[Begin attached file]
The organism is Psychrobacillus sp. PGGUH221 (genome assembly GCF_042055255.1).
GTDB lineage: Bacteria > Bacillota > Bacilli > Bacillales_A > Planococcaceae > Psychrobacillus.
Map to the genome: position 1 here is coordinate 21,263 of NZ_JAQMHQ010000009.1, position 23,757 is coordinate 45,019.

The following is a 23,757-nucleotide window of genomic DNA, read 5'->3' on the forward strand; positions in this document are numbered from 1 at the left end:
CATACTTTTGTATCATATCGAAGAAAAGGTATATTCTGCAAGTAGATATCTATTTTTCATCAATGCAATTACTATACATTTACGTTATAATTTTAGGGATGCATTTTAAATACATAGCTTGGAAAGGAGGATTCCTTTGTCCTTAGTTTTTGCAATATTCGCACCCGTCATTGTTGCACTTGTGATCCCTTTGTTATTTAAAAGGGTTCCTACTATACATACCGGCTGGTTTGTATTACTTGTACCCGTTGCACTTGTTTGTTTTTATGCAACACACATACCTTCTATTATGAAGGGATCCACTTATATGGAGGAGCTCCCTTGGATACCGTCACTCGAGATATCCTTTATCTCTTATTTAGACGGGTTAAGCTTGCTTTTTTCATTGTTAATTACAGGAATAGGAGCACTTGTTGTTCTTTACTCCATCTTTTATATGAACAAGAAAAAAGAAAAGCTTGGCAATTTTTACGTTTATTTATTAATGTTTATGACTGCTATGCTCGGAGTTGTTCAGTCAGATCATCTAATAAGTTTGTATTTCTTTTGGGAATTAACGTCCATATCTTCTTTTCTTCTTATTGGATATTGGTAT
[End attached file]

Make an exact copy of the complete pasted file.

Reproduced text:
The organism is Psychrobacillus sp. PGGUH221 (genome assembly GCF_042055255.1).
GTDB lineage: Bacteria > Bacillota > Bacilli > Bacillales_A > Planococcaceae > Psychrobacillus.
Map to the genome: position 1 here is coordinate 21,263 of NZ_JAQMHQ010000009.1, position 23,757 is coordinate 45,019.

The following is a 23,757-nucleotide window of genomic DNA, read 5'->3' on the forward strand; positions in this document are numbered from 1 at the left end:
CATACTTTTGTATCATATCGAAGAAAAGGTATATTCTGCAAGTAGATATCTATTTTTCATCAATGCAATTACTATACATTTACGTTATAATTTTAGGGATGCATTTTAAATACATAGCTTGGAAAGGAGGATTCCTTTGTCCTTAGTTTTTGCAATATTCGCACCCGTCATTGTTGCACTTGTGATCCCTTTGTTATTTAAAAGGGTTCCTACTATACATACCGGCTGGTTTGTATTACTTGTACCCGTTGCACTTGTTTGTTTTTATGCAACACACATACCTTCTATTATGAAGGGATCCACTTATATGGAGGAGCTCCCTTGGATACCGTCACTCGAGATATCCTTTATCTCTTATTTAGACGGGTTAAGCTTGCTTTTTTCATTGTTAATTACAGGAATAGGAGCACTTGTTGTTCTTTACTCCATCTTTTATATGAACAAGAAAAAAGAAAAGCTTGGCAATTTTTACGTTTATTTATTAATGTTTATGACTGCTATGCTCGGAGTTGTTCAGTCAGATCATCTAATAAGTTTGTATTTCTTTTGGGAATTAACGTCCATATCTTCTTTTCTTCTTATTGGATATTGGTAT